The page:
Julia doesn’t sugar-coat her experiences. In fact, her colorful language and blunt speaking style are what make her persona so compelling. She’s able to navigate class divides in a way that is both shocking and inviting. She helps increase people’s socio-emotional literacy around economic disparity. She says, “The lenses they see the world through add a few new hues. They can see in more colors.”
Seeing the world through this new lens can shake people up, Julia says. It not only changes the way they see people in poverty, but it changes the way they view themselves.
When speaking to a group of college students in an urban immersion program, Julia shared her poem “My Name is Not Those People.” One student in particular started crying, not an uncommon experience for people of privilege when encountering the reality of poverty.
“Because when classism gets instilled in people, it’s actually a wound,” says Julia. “When they get tools to dismantle it, it becomes a social, emotional, spiritual journey.”
Later, this student, Lucy Hayes, contacted Julia to share a poem she wrote called “An Elegy to Silence.” In the poem, Lucy describes her turbulent thoughts about coming to terms with her status as a white, middle class, person of privilege. The poem is a powerful example of how Julia has made a difference in people’s lives. Read the poem on Lucy’s blog.
The cause of income inequality in our world today? Julia calls it “affluenza”—a condition associated with greed and wealth.
“There’s a tremendous imbalance in the flow of wealth and resources. It’s a spiritual illness. Some of us think we’re entitled to more than we can imagine, and some of us aren’t even entitled to life,” she says.
Julia believes that affluenza can be cured when we reclaim the fullness of our humanity and our connectedness to one another.
“Maybe we’ll start less wars. Maybe children will die less often from starvation. More people will be housed and we’ll be saved from this suicidal trajectory that affluenza has put us on. We need to take care of one another,” Julia says.
Even though her poem has been studied in academia, used in sermons, and translated into several languages, it didn’t result in any additional income.
But it didn’t quite work out that way. She recalls her son asking her why they still lived on food stamps even though her poem was read worldwide. Why, indeed?
Her speaking gigs bring in a few dollars, but often she is asked to speak for little or free. Her poetry is used around the world without any royalties paid and her work is discussed without her book becoming required class reading. So now, Julia is fashioning some new bootstraps in the form of a GoFundMe campaign, to kickstart her micro-business to support her work as an educator and writer. She hopes the countless people who have given her verbal support and encouragement over the years will partner with her to help fund her work. With the money, Julia hopes to produce more wall hangings of her poetry and CDs of her songs to sell at events, revise her book to be more textbook friendly, and hire someone to help market her services, among other things.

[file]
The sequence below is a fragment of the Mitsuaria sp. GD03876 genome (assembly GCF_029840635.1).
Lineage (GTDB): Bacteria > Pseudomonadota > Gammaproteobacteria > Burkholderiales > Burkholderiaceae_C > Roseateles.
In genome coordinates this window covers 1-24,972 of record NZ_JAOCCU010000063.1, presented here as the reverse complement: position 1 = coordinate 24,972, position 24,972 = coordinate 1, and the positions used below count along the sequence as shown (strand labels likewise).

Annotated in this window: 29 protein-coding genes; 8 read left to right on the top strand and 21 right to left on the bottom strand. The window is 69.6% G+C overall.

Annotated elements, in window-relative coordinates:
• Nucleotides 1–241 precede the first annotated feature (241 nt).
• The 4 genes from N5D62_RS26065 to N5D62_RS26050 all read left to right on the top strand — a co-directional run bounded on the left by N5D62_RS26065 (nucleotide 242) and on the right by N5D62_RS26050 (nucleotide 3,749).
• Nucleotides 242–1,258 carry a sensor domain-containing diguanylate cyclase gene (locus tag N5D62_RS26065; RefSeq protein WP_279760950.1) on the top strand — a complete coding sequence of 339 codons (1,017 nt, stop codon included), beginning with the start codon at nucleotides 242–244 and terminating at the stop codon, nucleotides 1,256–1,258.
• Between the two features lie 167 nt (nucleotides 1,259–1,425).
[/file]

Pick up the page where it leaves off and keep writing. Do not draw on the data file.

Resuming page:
Creating a more fair world will only be possible when the voices of people who experience socio-economic injustice are brought to the table. Julia is working to make that happen, one reader, one student, at a time.
“The world ain’t going to transform without us. People experiencing poverty are really part of the solution to the world, but our gifts are often not visible, valued, or welcomed,” says Julia.
This is why Julia Dinsmore writes, and sings, and speaks about her experiences. And she does so from a position of strength, hope, and a hearty sense of humor.
“We don’t know what we don’t know, until we know!” Julia says with a loud laugh.
Featured photo: Julia Dinsmore, center back, at a dinner party for “good people doing great work” held by Patrick Ness. Photo courtesy of Patrick Ness.
Naomi Krueger is a freelance writer and interim managing editor of Books Make a Difference. To contact Naomi or read her blog, visit www.NaomiKrueger.com.